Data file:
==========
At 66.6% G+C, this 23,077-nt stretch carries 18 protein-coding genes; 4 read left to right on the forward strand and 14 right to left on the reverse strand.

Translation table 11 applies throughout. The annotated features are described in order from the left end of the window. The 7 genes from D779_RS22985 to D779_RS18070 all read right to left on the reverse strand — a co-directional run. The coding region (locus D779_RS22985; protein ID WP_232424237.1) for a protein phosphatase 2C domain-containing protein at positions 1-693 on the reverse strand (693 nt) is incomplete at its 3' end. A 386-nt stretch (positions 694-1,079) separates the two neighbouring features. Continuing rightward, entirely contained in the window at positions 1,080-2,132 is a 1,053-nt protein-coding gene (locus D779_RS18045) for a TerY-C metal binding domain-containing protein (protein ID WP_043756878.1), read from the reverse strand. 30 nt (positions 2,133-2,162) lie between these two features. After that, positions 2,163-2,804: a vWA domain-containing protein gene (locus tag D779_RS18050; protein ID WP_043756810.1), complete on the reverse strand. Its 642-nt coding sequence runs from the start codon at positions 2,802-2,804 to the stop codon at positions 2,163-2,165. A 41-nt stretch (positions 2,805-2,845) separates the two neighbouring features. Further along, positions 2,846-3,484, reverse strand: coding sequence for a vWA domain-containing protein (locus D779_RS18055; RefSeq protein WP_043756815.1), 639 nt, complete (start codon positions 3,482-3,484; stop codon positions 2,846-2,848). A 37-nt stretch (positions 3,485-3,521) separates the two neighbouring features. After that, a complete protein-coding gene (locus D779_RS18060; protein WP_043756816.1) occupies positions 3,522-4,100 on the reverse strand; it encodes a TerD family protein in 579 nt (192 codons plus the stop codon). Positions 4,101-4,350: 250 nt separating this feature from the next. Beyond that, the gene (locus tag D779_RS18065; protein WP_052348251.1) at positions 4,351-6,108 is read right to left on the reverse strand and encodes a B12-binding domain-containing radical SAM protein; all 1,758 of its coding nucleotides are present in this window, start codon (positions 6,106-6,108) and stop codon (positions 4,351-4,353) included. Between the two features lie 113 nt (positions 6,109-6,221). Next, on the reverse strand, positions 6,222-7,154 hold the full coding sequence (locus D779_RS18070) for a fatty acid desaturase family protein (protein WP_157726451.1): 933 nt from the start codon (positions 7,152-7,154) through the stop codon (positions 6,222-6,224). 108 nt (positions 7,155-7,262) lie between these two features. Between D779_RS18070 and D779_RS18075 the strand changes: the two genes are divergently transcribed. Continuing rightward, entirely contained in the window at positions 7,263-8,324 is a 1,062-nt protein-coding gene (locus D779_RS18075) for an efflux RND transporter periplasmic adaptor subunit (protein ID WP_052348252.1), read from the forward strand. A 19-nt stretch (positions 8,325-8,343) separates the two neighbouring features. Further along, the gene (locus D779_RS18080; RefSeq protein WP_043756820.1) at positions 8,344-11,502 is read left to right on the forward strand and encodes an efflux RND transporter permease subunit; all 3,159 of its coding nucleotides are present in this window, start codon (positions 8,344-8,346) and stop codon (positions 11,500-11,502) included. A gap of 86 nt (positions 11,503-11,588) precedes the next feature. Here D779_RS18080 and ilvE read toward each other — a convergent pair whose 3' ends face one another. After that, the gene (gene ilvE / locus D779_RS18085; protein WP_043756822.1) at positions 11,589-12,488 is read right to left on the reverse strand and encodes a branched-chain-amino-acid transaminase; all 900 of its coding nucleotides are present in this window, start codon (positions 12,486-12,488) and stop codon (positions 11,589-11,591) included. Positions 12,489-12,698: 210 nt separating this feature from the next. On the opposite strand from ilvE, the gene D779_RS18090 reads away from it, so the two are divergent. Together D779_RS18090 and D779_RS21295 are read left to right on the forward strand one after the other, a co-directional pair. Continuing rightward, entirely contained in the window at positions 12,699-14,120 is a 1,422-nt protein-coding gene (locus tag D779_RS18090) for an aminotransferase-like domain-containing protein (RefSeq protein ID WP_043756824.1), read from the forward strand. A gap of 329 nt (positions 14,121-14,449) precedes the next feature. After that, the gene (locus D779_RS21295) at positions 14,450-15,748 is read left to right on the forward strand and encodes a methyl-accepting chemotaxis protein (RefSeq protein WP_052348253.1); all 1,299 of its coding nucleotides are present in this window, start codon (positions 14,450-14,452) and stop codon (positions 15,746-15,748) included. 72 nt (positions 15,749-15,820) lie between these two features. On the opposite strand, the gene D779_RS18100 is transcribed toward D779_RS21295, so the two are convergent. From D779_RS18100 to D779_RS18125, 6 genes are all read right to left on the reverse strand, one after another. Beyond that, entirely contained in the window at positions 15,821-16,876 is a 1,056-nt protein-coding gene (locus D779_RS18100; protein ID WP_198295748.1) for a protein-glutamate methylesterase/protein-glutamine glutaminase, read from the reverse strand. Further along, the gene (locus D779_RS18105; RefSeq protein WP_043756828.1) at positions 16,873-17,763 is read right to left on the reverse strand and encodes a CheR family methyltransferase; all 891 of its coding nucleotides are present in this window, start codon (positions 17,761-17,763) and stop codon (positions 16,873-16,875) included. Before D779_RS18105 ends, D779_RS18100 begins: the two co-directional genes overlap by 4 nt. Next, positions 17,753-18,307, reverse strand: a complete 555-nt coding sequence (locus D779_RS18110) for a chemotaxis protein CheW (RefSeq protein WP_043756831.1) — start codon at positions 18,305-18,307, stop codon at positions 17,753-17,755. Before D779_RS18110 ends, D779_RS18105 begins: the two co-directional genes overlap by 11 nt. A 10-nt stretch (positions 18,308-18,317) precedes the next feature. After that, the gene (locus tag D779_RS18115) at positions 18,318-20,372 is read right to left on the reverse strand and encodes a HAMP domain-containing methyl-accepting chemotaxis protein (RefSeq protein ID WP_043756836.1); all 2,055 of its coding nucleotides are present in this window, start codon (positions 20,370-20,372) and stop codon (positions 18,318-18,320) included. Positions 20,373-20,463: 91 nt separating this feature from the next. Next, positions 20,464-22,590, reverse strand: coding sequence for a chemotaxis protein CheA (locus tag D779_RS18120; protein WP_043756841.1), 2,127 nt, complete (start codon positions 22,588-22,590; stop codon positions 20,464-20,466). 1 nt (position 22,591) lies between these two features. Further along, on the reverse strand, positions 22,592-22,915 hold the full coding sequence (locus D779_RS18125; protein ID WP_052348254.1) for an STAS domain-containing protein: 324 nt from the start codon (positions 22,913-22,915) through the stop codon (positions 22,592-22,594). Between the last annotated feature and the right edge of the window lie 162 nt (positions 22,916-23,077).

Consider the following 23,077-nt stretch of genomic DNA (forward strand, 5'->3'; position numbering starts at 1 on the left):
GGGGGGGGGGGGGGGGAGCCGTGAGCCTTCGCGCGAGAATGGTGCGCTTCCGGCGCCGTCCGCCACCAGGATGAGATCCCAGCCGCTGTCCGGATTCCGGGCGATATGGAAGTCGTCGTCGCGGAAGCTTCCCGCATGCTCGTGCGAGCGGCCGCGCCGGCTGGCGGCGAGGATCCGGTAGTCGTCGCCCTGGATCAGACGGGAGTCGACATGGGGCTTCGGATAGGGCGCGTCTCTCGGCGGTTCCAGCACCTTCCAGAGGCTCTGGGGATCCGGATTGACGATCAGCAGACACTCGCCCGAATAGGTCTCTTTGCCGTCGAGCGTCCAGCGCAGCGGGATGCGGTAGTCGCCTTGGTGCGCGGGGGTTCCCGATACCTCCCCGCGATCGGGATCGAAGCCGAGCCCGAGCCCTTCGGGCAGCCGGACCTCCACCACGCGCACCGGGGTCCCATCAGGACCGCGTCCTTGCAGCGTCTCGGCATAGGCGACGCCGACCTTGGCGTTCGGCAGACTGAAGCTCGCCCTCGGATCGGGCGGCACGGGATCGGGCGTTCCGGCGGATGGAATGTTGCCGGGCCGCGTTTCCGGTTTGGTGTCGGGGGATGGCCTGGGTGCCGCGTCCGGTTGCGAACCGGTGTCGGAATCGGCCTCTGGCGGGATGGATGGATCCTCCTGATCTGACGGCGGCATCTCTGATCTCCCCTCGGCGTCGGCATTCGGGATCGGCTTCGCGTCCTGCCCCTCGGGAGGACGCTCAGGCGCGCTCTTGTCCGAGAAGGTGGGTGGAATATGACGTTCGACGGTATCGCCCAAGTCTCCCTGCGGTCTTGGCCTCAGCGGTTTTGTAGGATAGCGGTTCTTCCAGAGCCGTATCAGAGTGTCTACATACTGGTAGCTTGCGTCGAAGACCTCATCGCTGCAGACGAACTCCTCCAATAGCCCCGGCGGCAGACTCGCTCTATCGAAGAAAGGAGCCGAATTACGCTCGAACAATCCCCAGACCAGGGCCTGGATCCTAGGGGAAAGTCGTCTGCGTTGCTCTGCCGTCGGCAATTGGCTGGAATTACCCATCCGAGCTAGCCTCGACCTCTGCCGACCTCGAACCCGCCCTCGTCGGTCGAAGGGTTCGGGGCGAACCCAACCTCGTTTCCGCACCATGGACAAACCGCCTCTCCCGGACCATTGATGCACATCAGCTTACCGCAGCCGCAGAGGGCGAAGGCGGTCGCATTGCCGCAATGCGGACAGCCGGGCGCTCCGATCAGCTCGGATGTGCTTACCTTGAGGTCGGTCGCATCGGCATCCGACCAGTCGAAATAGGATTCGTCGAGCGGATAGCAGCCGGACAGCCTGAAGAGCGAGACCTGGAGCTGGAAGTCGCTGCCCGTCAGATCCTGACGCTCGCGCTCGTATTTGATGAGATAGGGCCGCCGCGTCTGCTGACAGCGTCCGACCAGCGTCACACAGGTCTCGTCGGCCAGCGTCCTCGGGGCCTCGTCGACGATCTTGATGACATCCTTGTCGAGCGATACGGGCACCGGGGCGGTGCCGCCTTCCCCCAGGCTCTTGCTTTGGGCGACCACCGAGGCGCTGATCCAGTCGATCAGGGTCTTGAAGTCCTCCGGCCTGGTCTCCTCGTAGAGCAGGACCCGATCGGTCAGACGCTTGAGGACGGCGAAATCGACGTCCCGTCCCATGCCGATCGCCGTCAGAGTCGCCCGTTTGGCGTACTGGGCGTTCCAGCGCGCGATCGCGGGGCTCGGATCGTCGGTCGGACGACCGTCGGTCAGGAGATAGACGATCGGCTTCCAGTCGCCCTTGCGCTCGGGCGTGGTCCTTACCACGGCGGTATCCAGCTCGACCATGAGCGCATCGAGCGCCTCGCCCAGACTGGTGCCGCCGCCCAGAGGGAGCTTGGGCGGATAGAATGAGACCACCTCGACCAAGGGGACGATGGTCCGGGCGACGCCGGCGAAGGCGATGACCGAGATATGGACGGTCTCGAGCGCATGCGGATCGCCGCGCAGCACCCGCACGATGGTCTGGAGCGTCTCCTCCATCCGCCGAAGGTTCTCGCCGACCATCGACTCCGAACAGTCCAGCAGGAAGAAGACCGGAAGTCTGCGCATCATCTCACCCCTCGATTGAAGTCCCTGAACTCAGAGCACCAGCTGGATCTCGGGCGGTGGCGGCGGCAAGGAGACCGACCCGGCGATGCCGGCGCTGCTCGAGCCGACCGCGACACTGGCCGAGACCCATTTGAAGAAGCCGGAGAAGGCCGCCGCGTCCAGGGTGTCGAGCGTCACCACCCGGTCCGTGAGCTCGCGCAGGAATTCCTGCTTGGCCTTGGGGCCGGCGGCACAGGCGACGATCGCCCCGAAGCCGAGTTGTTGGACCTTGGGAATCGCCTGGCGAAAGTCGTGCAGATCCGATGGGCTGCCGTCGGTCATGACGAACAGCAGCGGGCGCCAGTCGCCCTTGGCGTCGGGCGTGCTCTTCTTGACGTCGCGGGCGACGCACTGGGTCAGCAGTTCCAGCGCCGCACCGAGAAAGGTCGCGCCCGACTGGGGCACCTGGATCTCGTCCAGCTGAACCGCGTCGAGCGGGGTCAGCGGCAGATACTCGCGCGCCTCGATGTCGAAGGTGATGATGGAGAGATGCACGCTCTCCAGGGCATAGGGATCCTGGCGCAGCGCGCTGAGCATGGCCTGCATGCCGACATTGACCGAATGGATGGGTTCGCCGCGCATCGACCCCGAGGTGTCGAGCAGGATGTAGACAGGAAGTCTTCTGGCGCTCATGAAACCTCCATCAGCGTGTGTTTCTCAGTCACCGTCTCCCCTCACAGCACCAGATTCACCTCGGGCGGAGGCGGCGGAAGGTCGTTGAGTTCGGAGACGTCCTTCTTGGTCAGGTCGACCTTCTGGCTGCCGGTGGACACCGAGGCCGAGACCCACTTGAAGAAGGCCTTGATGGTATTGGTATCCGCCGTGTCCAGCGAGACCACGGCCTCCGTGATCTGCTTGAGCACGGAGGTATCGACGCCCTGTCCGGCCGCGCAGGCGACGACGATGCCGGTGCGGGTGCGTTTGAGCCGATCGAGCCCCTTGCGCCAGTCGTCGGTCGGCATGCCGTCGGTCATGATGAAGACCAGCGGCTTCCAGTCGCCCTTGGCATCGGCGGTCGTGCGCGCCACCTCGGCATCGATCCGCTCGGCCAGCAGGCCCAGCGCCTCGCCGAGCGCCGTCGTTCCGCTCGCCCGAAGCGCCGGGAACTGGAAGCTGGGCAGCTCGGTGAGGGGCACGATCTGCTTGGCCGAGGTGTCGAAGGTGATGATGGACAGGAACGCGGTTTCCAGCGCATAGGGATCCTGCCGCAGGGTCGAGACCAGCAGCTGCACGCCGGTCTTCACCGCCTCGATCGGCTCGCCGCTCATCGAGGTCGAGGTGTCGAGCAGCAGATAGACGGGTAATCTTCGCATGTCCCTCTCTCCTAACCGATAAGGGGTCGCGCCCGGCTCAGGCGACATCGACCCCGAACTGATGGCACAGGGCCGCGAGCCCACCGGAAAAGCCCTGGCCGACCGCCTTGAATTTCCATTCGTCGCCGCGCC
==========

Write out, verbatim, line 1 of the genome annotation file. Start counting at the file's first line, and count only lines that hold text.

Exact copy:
At 66.6% G+C, this 23,077-nt stretch carries 18 protein-coding genes; 4 read left to right on the forward strand and 14 right to left on the reverse strand.